I couldn’t tell you how many years ago it was now, but a propane tanker caught fire near where the toll booths once were on the Burlington Skyway Bridge. It burned for hours but, all the Hamilton Fire Dept. did was continue to spray a fine stream of water on to cool it. It eventually burned out, they replaced the asphalt and re-opened the highway.

Keep your people safe.
The beauty of life is in your hands.
THINK SAFETY ……… EVERYWHERE ……….. ALL THE TIME

About the Author

Your Old Uncle Nicky’s Opinions

Nick Nicholson, is a retired safety practitioner who spent many years researching the human behaviour factors of driver and pedestrian actions. Specifically, he spent 25 of those years devoted to highway crash investigations, regulatory compliance, the design, implementation and presentation of safety programs. Nick enjoyed many hours presenting professional driver enhancement training to adult participants.

As a long time Fleet Safety Council Member (1988) and the Founding Chair (1992-1995) of Council’s Hamilton-Niagara Chapter, he presents his opinions in hopes of improving the safety knowledge of readers. Nick is a firm believer in human advancement through positive attitudes, solution thinking and the understanding that the beauty of life is always in your hands.

Old Uncle Nicky’s Opinions are his own and in no way reflect the opinions of Fleet Safety Council

ARE YOU AN OSTRICH?

What in the world is Nicky talking about this time? When people say someone has their head buried in the sand, they are claiming that the person is ignoring obvious facts or refusing to accept advice, hoping that simply denying the existence of a problem will make it go away. The ostrich doesn’t really do that ……. just dumb people we see frequently on our highways!

As most of you know, my belief is that the most important safety Nick-2015precaution while driving is keeping an adequate “space cushion” between you and the vehicle ahead. You know, at least three seconds between the back of the vehicle ahead and your front bumper if you’re in a car. Increase that distance for weather, trucks, buses and larger vehicles. That rule does so much more to provide a safety net for you.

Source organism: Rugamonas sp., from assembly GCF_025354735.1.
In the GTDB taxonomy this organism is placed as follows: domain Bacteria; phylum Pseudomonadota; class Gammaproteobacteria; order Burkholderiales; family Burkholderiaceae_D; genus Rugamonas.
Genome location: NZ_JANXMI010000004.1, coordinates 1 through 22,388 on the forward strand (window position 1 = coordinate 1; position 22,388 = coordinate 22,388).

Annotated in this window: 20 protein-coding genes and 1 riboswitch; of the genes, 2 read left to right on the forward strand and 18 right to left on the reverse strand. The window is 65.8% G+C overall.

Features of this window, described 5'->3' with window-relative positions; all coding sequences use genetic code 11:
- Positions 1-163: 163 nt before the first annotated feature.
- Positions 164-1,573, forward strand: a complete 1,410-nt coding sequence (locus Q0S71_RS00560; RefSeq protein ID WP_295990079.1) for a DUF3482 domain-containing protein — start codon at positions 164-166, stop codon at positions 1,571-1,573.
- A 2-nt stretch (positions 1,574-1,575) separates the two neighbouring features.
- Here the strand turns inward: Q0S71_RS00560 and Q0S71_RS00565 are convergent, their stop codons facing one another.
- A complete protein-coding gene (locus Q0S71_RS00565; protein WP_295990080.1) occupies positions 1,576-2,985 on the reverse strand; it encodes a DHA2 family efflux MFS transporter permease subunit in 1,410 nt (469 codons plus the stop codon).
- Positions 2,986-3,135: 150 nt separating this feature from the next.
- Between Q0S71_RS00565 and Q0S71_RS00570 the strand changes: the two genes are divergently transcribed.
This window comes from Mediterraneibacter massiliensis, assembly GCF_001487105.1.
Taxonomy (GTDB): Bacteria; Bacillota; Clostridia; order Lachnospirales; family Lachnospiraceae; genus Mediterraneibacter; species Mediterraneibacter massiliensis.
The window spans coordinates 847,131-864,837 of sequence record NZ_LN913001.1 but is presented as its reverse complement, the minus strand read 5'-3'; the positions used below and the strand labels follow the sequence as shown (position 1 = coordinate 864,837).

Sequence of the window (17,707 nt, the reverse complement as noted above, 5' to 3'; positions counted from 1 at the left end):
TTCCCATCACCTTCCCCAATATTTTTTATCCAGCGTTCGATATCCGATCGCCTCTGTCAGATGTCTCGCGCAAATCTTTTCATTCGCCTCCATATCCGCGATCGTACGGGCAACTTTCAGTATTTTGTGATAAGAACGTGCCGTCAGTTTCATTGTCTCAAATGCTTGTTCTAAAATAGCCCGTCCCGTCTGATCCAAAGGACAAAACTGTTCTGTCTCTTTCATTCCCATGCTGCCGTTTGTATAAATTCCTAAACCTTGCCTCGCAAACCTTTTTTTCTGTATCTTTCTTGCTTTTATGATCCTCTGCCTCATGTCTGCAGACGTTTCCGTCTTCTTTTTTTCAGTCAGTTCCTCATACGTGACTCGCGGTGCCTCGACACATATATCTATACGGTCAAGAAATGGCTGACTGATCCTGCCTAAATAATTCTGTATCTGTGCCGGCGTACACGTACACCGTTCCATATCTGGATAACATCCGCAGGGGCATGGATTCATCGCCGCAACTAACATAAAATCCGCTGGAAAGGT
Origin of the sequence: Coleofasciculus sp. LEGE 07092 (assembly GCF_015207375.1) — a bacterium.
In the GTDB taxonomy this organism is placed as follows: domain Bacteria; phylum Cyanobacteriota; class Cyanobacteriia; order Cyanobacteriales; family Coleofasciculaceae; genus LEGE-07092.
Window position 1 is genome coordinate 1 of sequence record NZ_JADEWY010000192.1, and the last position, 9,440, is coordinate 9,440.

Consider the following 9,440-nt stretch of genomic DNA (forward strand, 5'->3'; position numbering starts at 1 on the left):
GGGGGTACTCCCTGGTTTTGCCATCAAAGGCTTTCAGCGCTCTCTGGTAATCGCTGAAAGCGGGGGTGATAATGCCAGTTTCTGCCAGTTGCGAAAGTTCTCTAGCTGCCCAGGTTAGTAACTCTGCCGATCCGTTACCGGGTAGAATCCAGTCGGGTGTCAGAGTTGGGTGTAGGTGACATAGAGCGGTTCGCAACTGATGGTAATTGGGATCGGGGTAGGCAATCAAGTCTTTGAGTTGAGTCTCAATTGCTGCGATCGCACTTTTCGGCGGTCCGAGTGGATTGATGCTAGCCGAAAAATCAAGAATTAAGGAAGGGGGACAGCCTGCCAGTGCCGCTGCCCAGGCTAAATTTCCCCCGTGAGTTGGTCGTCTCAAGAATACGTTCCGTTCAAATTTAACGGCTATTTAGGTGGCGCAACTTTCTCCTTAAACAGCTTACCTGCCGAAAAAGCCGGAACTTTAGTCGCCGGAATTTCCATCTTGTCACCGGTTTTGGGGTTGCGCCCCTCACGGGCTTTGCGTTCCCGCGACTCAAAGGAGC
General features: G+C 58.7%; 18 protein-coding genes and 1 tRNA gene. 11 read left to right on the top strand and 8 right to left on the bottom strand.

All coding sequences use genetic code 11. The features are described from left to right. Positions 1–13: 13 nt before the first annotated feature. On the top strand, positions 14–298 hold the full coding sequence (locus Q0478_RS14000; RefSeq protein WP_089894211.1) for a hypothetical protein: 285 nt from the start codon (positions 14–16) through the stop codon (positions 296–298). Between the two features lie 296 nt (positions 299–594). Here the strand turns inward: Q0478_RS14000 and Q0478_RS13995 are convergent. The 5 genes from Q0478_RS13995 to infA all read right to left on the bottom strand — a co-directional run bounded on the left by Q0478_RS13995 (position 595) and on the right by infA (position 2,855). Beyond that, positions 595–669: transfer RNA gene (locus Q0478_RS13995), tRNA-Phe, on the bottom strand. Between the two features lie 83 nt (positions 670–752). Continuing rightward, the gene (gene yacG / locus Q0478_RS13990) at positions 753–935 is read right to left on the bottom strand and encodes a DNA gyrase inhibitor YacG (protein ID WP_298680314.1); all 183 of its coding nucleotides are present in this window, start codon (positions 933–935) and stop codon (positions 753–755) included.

When you can see far enough ahead to recognize that traffic is slowing down, it gives you the opportunity to reduce your speed with it and stay back far enough, not to crash, as well as, slowing down enough that the vehicle behind can also gradually decrease speed without hitting you.

So many people follow too close. Day after day we watch motorists, doing 120 kph, follow each other with about 25 feet or 7.62 meters behind the vehicle ahead. If you can see about three or four hundred feet ahead, you may be alright because you have a chance to see brake lights coming on at that distance. If it’s a van style truck in-front-of you, that you can’t see around, you haven’t got a chance.

red van By Bruce Outridge

So, where are their brains? For some reason, most humans figure that they are smarter than the other guy. Those that drive in the far left, or far right lanes, think they have a way out. No problem! If that guy jams on his brakes, I’ll just slide down the space to the left (or right) of traffic and be able to safely stop there. WRONG! Everybody else is thinking exactly the same thing and will be over there, piled up with you.

Furthermore, those vehicles ahead already crashing are going sideways into those vacant spaces that you hoped to use.